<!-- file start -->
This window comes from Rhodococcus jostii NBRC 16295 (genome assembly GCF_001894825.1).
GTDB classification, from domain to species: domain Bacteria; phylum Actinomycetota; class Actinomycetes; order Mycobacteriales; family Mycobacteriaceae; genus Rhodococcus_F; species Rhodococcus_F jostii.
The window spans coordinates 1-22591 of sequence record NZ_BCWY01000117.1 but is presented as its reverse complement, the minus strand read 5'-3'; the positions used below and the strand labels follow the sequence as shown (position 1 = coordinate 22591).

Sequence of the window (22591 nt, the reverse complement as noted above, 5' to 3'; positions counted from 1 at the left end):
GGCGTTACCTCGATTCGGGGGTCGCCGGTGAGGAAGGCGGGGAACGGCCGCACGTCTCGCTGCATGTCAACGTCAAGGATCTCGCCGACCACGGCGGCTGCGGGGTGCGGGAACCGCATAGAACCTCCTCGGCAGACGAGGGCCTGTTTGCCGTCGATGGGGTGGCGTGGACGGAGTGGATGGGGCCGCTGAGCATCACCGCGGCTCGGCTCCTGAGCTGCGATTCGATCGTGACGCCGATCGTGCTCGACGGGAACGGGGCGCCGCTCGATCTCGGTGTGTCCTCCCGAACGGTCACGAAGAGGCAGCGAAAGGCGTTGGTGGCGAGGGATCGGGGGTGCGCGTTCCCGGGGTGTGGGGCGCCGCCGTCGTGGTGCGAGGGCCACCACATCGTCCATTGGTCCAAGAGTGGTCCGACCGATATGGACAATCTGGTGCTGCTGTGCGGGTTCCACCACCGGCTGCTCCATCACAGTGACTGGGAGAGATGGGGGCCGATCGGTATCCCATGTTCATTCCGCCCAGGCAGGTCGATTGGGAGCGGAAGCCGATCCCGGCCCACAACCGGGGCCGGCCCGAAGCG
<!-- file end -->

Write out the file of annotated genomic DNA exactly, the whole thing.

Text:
This window comes from Rhodococcus jostii NBRC 16295 (genome assembly GCF_001894825.1).
GTDB classification, from domain to species: domain Bacteria; phylum Actinomycetota; class Actinomycetes; order Mycobacteriales; family Mycobacteriaceae; genus Rhodococcus_F; species Rhodococcus_F jostii.
The window spans coordinates 1-22591 of sequence record NZ_BCWY01000117.1 but is presented as its reverse complement, the minus strand read 5'-3'; the positions used below and the strand labels follow the sequence as shown (position 1 = coordinate 22591).

Sequence of the window (22591 nt, the reverse complement as noted above, 5' to 3'; positions counted from 1 at the left end):
GGCGTTACCTCGATTCGGGGGTCGCCGGTGAGGAAGGCGGGGAACGGCCGCACGTCTCGCTGCATGTCAACGTCAAGGATCTCGCCGACCACGGCGGCTGCGGGGTGCGGGAACCGCATAGAACCTCCTCGGCAGACGAGGGCCTGTTTGCCGTCGATGGGGTGGCGTGGACGGAGTGGATGGGGCCGCTGAGCATCACCGCGGCTCGGCTCCTGAGCTGCGATTCGATCGTGACGCCGATCGTGCTCGACGGGAACGGGGCGCCGCTCGATCTCGGTGTGTCCTCCCGAACGGTCACGAAGAGGCAGCGAAAGGCGTTGGTGGCGAGGGATCGGGGGTGCGCGTTCCCGGGGTGTGGGGCGCCGCCGTCGTGGTGCGAGGGCCACCACATCGTCCATTGGTCCAAGAGTGGTCCGACCGATATGGACAATCTGGTGCTGCTGTGCGGGTTCCACCACCGGCTGCTCCATCACAGTGACTGGGAGAGATGGGGGCCGATCGGTATCCCATGTTCATTCCGCCCAGGCAGGTCGATTGGGAGCGGAAGCCGATCCCGGCCCACAACCGGGGCCGGCCCGAAGCG